Many of my friends and acquaintances are homosexual. They’re nice people, great people. They pay their taxes. Most are more involved in their communities than almost all conservative Christians I know. Many Profess a love for God, and bear a lot of good fruit that indicates they are sincere. They deserve the legal rights every other American has, including the right to be legally joined to the person they love, and all the privileges that entails. After saying as much I seriously doubt you’ll ever see me hop on the ‘ban the gays!’ bandwagon.
Honestly I am not riding in the other cart either. Parts of the ongoing reform bother me, like bakeries being sued for not providing wedding cakes for gay couples. If a company (not owned or subsidized by the government) wants to refuse service to people and lose sales, then so be it. If I were gay and was refused service because of it, I would let my entire network of friends and family know about the situation, as well as the local community in every way I could imagine. I would not try to force them to serve me. That is petty, and shows a tremendous lack of self respect.
Suing locations is a much more troublesome idea. I open news sites everyday expecting to see that some tiny church chapel somewhere is being sued for not allowing their facilities to be used by a gay couple for a wedding. If you sit and think of all the ramifications of that, you’ll realize it is a far bigger issue that previously mentioned baked goods. We would be crossing lines of Church and State, freedom of religion, etc. This should never happen. Many churches would nail their doors closed first and not just the Christians. Imagine the same scenario at a Mosque.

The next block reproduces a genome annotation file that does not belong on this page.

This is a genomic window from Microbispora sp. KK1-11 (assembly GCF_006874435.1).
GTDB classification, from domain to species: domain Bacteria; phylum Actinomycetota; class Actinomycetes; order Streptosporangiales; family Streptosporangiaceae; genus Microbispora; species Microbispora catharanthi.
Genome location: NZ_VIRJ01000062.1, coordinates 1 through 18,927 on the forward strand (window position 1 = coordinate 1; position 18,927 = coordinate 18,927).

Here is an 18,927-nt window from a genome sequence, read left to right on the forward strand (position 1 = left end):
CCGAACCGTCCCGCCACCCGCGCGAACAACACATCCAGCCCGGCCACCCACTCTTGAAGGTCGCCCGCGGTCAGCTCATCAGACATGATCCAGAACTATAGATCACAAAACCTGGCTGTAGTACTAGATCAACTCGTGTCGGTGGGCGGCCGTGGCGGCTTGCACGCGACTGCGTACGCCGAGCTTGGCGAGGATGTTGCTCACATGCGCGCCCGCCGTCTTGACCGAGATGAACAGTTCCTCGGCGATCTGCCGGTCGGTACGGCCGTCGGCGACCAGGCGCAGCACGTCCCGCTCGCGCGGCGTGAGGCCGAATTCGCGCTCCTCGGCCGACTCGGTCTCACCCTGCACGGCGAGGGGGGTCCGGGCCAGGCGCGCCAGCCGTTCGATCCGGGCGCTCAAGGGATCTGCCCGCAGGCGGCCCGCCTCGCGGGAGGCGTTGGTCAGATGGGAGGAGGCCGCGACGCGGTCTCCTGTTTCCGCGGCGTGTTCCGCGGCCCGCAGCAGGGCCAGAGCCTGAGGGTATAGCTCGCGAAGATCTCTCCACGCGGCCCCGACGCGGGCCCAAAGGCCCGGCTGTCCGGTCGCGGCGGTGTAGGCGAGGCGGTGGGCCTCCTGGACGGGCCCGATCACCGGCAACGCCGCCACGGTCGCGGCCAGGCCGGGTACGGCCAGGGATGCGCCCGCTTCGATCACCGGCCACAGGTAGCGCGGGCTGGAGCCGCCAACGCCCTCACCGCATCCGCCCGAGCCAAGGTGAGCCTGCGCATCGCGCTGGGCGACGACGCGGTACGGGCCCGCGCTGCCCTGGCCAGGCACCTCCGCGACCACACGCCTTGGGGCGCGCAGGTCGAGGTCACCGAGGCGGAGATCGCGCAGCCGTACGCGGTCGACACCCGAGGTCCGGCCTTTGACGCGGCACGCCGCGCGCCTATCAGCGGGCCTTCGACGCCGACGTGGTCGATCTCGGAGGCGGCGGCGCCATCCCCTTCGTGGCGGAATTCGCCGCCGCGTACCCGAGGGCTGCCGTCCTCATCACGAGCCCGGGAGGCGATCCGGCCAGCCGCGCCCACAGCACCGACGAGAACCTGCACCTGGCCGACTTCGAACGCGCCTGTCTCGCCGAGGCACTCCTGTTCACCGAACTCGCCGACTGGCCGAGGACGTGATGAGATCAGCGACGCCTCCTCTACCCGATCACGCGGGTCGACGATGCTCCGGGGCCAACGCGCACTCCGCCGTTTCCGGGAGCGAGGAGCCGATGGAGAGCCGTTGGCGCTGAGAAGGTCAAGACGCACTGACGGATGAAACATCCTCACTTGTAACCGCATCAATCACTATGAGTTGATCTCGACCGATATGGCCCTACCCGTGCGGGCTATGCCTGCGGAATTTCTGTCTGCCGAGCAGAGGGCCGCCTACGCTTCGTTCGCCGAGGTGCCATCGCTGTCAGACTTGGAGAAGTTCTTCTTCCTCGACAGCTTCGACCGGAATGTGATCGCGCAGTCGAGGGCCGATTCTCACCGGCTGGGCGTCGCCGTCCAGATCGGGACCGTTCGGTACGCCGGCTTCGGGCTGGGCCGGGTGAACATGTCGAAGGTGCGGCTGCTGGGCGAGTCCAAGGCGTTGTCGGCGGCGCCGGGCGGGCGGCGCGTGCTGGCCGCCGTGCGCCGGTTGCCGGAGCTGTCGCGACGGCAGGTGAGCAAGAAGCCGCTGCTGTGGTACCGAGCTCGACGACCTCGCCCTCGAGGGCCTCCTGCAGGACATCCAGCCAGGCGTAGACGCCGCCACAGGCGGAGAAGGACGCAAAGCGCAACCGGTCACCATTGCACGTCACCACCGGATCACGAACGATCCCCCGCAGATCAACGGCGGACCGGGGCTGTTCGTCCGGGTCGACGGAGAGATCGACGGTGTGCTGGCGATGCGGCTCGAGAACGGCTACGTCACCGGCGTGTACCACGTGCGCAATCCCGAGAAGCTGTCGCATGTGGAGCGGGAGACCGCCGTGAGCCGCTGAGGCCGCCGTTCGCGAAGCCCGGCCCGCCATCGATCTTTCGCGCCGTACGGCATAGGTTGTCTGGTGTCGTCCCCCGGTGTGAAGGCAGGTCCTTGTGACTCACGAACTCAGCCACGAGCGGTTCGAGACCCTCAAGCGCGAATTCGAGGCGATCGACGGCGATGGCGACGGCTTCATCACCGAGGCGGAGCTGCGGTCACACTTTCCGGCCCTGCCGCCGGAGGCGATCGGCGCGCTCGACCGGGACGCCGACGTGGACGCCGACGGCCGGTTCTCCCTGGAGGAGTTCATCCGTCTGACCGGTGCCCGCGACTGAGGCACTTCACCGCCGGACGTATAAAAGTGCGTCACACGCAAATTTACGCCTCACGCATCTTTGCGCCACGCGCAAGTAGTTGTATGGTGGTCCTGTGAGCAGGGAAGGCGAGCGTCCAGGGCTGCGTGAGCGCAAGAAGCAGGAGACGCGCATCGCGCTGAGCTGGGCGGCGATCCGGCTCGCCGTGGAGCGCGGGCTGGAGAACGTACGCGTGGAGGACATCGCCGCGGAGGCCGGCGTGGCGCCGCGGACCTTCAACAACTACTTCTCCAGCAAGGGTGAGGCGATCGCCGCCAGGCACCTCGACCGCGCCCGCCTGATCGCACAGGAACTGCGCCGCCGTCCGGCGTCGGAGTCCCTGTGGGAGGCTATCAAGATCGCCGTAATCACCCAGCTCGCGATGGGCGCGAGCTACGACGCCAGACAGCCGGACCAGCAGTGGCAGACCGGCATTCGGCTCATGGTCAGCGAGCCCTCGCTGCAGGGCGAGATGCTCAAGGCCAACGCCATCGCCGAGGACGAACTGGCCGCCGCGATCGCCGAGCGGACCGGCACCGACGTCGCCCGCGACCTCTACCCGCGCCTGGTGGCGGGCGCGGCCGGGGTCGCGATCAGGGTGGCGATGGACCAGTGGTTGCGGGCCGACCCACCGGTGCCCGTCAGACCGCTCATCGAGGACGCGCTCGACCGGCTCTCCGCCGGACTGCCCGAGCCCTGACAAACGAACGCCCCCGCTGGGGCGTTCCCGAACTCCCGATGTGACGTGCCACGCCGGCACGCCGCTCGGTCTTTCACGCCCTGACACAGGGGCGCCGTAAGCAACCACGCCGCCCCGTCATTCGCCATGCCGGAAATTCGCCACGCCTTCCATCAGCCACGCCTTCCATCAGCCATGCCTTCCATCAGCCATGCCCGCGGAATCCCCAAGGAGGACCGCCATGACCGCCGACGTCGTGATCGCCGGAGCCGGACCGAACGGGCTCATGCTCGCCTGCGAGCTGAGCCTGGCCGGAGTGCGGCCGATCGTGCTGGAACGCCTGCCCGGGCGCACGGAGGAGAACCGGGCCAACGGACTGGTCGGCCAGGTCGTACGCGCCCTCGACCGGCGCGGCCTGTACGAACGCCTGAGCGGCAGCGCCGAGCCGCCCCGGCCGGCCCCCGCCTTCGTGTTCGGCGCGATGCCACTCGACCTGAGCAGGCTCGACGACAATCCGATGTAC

‘But you sounded pro-gay before. Now you sound like every other bigot!’ No. I actually want to do something unheard of over the past few decades. Compromise. The Church doesn’t want the government in their business and the state gets a lot of heat if religion interacts with them on any meaningful level. When marriage and unions are involved, why do they have to interact at all? They don’t. The solution to end this quagmire is simple. So simple it will never happen.
Legal civil unions. For everyone. Applying for and receiving one would be a similar process to getting a marriage license. At that point, legally, the government is done. Gay, straight, devout, atheist, the paper work is over and done, and all of your rights are in place as soon as the ink dries. States should be able to recognize this without violating their recently added traditional marriage constitutional amendments.
‘Marriage’ would return to solely being a religious institution. Homosexuals would not even be locked out of the religious part, as many Christian churches are thrilled to accept and marry gay couples. Homophobic churches will be able to maintain their piety, and can subsequently lose ‘business’ if they’re not willing to serve gay couples and those that support them.
This idea only works if the government is truly willing to be separate from the Church. Church folk would have to agree at the polls and would demand to be assured that ‘the gays’ won’t be able to force their way in to their cherished Sunday morning social club meetings. Everyone would have to work together to ensure equality. Sadly, for that reason alone, it will probably never peacefully happen. Which I think is sad because it’s the closest idea I’ve ever heard regarding the subject where everybody wins, and no one really loses.